The wizard-lords of House Telvanni have traditionally isolated themselves, pursuing wisdom and mastery in solitude. But certain ambitious wizards-lords, their retainers, and clients have entered whole-heartedly into the competition to control and exploit Vvardenfell's land and resources, building towers and bases all along the eastern coast. According to Telvanni principles, the powerful define the standards of virtue, and the Telvanni are unwilling to allow the ambitious Hlaalu to dominate Vvardenfell's untapped resources by default. Telvanni architecture is dominated by the wizards' tower, a fantastic organic form grown and sculpted from stems, caps, and root-like holdfasts of the giant native mushrooms. Telvanni villages are comprised of smaller mushroom pods hollowed out for craftsmen and commoners. Open-air markets often include the giant cages displaying the wares of the slave masters.

House Indoril and House Dres are the two Great Houses without holdings or interest in Vvardenfell. Indoril District occupies the heartland of Morrowind, comprising the lands south of the Inner Sea and the eastern coast. The city of Almalexia is located in Indoril District, and the Indoril are orthodox and conservative supporters of the Temple and Temple authority. House Indoril is openly hostile to Imperial culture and religion, and preserves many traditional Dunmer customs and practices in defiance of Imperial law. Dres District is in the south of Morrowind, bordering the swamps and marshes of Black Marsh. House Dres is an agrarian agricultural society, and its large saltrice plantations rely completely on slave labor for their economic viability. Always firm Temple supporters, House Dres is hostile to Imperial law and culture, and in particular opposed to any attempts to limit the institution of slavery.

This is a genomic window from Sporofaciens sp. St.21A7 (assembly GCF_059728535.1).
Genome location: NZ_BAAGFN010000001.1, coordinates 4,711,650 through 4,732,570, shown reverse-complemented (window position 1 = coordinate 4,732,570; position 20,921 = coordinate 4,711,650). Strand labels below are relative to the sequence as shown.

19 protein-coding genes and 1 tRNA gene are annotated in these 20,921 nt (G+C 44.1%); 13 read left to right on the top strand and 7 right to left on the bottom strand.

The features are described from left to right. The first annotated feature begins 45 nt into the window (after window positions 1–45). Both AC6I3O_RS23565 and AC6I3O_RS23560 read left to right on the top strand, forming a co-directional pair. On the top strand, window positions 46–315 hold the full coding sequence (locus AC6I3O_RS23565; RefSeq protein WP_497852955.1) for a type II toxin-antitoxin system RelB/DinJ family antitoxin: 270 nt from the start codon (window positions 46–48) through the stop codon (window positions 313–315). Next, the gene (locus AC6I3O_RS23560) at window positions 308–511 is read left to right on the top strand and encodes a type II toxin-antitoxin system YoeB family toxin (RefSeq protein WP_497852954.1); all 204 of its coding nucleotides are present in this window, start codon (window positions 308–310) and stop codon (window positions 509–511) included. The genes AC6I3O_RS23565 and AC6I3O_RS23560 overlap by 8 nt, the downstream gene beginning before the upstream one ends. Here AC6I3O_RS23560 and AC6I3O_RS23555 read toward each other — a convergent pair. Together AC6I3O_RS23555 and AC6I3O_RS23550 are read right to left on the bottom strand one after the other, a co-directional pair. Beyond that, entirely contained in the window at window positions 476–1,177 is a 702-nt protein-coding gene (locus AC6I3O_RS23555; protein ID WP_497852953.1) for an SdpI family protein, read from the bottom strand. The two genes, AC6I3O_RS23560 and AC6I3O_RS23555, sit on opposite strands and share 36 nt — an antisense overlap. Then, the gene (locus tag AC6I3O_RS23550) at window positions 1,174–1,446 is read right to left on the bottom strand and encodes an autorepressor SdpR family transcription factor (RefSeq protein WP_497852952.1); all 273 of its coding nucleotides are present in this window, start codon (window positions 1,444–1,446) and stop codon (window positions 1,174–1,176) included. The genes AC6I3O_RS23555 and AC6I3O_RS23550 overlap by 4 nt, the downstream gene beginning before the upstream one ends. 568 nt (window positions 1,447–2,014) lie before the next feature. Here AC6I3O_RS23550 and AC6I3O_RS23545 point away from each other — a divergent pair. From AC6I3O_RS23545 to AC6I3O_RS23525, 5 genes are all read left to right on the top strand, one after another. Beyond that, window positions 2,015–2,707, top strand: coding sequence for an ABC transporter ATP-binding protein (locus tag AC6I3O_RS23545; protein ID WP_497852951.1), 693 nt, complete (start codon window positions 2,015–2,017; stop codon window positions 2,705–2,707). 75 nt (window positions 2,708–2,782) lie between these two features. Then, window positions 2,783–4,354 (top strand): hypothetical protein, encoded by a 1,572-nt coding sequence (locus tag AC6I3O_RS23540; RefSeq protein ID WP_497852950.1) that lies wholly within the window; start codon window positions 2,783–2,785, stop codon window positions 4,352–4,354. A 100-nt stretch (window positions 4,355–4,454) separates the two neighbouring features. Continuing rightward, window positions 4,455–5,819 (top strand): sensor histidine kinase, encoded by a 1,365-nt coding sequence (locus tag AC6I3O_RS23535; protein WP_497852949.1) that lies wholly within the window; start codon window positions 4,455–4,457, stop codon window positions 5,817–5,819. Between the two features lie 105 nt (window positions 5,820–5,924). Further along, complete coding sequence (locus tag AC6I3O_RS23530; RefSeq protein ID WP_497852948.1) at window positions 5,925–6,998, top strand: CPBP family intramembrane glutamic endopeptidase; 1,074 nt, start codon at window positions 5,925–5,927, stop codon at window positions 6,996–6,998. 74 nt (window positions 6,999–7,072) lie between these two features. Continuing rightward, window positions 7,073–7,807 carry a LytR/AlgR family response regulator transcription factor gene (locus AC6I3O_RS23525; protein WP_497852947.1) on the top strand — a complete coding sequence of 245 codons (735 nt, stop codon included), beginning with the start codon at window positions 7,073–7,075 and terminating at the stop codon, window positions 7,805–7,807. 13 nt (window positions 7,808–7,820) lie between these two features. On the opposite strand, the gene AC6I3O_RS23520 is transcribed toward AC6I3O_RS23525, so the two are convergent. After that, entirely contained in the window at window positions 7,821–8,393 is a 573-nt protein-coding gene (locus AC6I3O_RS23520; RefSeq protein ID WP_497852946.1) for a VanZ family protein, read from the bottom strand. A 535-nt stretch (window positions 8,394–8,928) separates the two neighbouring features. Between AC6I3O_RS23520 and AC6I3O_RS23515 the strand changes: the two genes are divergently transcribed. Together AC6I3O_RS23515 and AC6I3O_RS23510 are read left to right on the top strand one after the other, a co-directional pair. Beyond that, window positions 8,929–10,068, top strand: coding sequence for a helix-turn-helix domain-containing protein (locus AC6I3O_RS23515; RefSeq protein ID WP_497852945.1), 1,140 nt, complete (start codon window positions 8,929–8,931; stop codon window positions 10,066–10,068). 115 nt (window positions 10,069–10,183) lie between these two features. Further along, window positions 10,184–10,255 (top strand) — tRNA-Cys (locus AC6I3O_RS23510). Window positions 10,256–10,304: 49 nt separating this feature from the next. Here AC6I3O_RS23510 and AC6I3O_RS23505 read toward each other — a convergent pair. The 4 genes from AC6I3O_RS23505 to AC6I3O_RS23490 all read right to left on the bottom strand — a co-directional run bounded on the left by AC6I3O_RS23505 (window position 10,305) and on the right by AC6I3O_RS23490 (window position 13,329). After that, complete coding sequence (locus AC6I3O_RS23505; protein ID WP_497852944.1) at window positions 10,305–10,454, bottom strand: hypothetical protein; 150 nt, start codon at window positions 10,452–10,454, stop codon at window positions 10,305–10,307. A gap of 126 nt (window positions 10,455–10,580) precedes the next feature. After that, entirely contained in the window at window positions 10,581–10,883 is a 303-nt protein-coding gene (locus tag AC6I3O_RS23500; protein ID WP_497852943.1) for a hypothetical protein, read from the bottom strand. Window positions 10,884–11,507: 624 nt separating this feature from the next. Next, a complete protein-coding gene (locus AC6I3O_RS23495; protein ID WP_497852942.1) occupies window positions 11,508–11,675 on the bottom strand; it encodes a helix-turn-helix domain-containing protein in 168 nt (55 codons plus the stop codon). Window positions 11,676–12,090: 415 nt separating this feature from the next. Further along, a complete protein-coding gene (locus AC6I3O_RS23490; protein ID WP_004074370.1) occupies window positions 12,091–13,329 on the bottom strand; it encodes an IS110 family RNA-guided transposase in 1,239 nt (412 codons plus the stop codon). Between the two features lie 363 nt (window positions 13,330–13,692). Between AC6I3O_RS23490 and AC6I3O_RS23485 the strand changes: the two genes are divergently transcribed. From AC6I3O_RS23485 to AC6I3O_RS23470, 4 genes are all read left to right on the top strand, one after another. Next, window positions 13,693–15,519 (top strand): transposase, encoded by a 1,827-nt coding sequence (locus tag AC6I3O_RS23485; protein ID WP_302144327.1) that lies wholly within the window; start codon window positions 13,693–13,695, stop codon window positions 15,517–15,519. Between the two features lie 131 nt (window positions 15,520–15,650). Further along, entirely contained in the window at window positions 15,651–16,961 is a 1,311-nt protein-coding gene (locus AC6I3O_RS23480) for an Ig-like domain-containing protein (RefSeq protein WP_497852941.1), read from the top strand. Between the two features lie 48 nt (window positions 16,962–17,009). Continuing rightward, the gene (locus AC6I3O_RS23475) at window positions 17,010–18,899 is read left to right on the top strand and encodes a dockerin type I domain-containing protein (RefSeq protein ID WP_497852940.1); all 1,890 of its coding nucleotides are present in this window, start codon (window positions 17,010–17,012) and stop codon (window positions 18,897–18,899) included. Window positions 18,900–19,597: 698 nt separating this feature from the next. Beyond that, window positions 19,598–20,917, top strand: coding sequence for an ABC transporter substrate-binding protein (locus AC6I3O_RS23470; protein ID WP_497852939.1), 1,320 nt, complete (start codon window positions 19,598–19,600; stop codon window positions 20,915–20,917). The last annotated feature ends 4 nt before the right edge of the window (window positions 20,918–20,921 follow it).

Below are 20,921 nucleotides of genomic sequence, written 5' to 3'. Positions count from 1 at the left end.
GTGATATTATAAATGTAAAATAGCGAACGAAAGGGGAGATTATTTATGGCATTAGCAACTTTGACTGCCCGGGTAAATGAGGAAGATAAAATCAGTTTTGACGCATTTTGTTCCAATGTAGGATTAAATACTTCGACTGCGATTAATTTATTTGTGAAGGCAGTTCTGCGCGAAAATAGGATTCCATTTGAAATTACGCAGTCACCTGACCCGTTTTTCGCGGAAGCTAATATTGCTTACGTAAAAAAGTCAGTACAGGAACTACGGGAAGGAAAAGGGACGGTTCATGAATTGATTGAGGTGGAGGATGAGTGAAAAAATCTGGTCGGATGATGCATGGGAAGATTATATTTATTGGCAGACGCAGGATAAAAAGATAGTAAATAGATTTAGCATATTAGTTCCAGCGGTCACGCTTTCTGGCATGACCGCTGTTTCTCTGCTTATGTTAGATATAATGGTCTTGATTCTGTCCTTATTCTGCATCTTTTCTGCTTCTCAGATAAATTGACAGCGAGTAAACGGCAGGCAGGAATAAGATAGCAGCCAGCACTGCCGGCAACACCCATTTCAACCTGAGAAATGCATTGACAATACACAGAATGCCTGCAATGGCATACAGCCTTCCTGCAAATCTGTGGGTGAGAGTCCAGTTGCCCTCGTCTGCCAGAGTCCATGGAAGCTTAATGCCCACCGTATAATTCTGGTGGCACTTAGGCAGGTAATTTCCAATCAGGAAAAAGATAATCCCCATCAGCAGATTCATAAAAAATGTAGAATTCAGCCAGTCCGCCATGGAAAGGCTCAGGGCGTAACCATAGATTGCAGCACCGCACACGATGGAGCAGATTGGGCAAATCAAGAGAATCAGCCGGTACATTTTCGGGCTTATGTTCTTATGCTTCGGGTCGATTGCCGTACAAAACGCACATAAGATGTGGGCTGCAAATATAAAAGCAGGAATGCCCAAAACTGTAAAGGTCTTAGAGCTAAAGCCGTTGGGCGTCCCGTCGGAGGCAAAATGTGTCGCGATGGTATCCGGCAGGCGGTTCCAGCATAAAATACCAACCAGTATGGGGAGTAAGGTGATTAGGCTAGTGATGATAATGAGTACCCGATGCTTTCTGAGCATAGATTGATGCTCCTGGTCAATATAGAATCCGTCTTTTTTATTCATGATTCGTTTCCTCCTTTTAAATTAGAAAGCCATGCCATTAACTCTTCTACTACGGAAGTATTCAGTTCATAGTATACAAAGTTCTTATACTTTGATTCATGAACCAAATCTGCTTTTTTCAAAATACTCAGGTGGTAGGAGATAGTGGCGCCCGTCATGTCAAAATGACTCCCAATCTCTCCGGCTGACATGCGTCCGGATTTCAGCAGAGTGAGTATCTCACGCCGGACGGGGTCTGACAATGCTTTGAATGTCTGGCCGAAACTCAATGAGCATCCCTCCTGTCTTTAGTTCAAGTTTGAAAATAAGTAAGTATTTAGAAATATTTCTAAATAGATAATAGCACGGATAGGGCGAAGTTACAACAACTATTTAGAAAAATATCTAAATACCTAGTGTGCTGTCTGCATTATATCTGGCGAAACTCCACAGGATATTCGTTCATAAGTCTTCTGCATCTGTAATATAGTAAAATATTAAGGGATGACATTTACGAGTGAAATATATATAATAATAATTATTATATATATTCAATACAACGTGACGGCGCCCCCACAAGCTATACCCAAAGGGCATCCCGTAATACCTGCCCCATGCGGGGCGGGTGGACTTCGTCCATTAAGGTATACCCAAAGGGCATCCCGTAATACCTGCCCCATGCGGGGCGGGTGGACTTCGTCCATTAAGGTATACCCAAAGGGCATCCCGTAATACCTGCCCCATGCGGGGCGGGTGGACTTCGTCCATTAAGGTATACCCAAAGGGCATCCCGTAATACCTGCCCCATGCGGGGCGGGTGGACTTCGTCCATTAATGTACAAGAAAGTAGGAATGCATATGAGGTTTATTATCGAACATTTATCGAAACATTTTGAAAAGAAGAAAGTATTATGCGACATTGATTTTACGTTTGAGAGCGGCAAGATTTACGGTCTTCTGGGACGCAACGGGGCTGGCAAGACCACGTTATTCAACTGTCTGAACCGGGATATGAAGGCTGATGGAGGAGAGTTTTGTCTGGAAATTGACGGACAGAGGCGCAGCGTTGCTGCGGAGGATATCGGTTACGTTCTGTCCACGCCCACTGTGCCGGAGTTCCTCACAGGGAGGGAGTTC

Imperial Geographical Society


Once a part of the First Empire of the Nords, Morrowind is now the land of the Dark Elves, whose origins are shrouded in mystery like the ash storms that regularly blanket their homeland. Savage and proud, the Dark Elves shun all contact with the outside world, even with their brethren from Valenwood and the Summerset Isles. The traveler, upon crossing Shadowgate Pass, may be forgiven for believing that he has left Tamriel and entered a different world. The sky is darkened regularly by furious ash storms belched forth from the mighty Vvardenfell volcano. The familiar flora and fauna of Tamriel is exchanged for bizarre and twisted forms that can survive the regular ashfall. Cloaked and masked Dark Elves tend herds of giant insects. A courier clatters by on the back of a 20-foot-tall, crab like creature. Everywhere, cowering slaves - Argonian, khajiit, human - scurry to carry out the barked commands of their Dark Elven masters.

The grey-skinned red-eyed Dark Elves seem admirably suited to their weird, ash-blighted region. They are known as the Dunmer in the Elven tongue, and now populate the great stretch of northeastern Tamriel between the Velothi Mountains and the sea, and between the southern edge of the Deshaan plain and the northern coast. But from whence these unusual people came, what were their race and lineage, or where their original home, ere they spread themselves over Morrowind and the Deshaan, are questions easier asked than answered. The Dark Elves must have split from the original trunk of the Elven race many long eons ago, for although unquestionably kin to the other Elves of Tamriel, the Dark Elves differ in many ways, not least in their striking appearance. His ash-grey skin and glowing red eyes makes a Dark Elf instantly recognizable, although few have seen one, as they rarely leave their homeland. Like all elves, they tend to be tall and gaunt, but the Dark Elves take the Elvish haughtiness to an extreme, viewing humans as no better than beasts, fit only to serve as slaves on the plantations of Tear.

They consider themselves superior even to other Elves, who in their estimation are effete and decadent specimens of the pure Elven race1. The earliest human records bearing on the subject (which must remain our best source until the archives of the High Elves are opened to Imperial scholars) are the sagas and chronicles of the Nords. The Nords gave to the region the name of Dunmereth from being the land of the Dunmer; but in earlier ages it was called by themselves Resdayn; and Imperial Librarian Elba Laskee traces the foundation of the Dark Elven nation back to above 3,500 years from the present time. Morrowind was not given its modern name until after the first eruption of Vvardenfell (see Places of Note - Vvardenfell).